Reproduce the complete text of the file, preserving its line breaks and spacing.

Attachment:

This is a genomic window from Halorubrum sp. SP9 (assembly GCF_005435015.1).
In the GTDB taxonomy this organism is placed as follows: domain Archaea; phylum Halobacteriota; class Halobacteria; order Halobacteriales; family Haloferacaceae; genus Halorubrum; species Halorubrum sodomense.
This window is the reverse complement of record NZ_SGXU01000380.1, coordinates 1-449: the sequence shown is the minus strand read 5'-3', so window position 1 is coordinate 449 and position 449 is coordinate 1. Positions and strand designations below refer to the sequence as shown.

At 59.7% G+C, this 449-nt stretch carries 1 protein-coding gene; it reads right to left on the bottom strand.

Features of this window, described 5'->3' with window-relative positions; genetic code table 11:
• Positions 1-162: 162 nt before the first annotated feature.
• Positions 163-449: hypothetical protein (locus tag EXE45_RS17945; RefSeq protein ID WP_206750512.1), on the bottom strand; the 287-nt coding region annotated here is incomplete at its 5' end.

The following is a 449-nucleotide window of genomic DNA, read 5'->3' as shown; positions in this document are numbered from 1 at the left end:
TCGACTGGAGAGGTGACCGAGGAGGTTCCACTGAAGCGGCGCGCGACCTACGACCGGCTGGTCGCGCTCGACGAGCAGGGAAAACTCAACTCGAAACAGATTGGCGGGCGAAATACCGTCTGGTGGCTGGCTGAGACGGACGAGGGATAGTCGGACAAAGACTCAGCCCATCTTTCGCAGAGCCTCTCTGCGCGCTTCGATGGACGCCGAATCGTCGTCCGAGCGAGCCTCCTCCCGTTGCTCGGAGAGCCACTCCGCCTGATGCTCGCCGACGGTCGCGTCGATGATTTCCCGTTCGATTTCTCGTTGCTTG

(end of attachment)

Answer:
This is a genomic window from Halorubrum sp. SP9 (assembly GCF_005435015.1).
In the GTDB taxonomy this organism is placed as follows: domain Archaea; phylum Halobacteriota; class Halobacteria; order Halobacteriales; family Haloferacaceae; genus Halorubrum; species Halorubrum sodomense.
This window is the reverse complement of record NZ_SGXU01000380.1, coordinates 1-449: the sequence shown is the minus strand read 5'-3', so window position 1 is coordinate 449 and position 449 is coordinate 1. Positions and strand designations below refer to the sequence as shown.

At 59.7% G+C, this 449-nt stretch carries 1 protein-coding gene; it reads right to left on the bottom strand.

Features of this window, described 5'->3' with window-relative positions; genetic code table 11:
• Positions 1-162: 162 nt before the first annotated feature.
• Positions 163-449: hypothetical protein (locus tag EXE45_RS17945; RefSeq protein ID WP_206750512.1), on the bottom strand; the 287-nt coding region annotated here is incomplete at its 5' end.

The following is a 449-nucleotide window of genomic DNA, read 5'->3' as shown; positions in this document are numbered from 1 at the left end:
TCGACTGGAGAGGTGACCGAGGAGGTTCCACTGAAGCGGCGCGCGACCTACGACCGGCTGGTCGCGCTCGACGAGCAGGGAAAACTCAACTCGAAACAGATTGGCGGGCGAAATACCGTCTGGTGGCTGGCTGAGACGGACGAGGGATAGTCGGACAAAGACTCAGCCCATCTTTCGCAGAGCCTCTCTGCGCGCTTCGATGGACGCCGAATCGTCGTCCGAGCGAGCCTCCTCCCGTTGCTCGGAGAGCCACTCCGCCTGATGCTCGCCGACGGTCGCGTCGATGATTTCCCGTTCGATTTCTCGTTGCTTG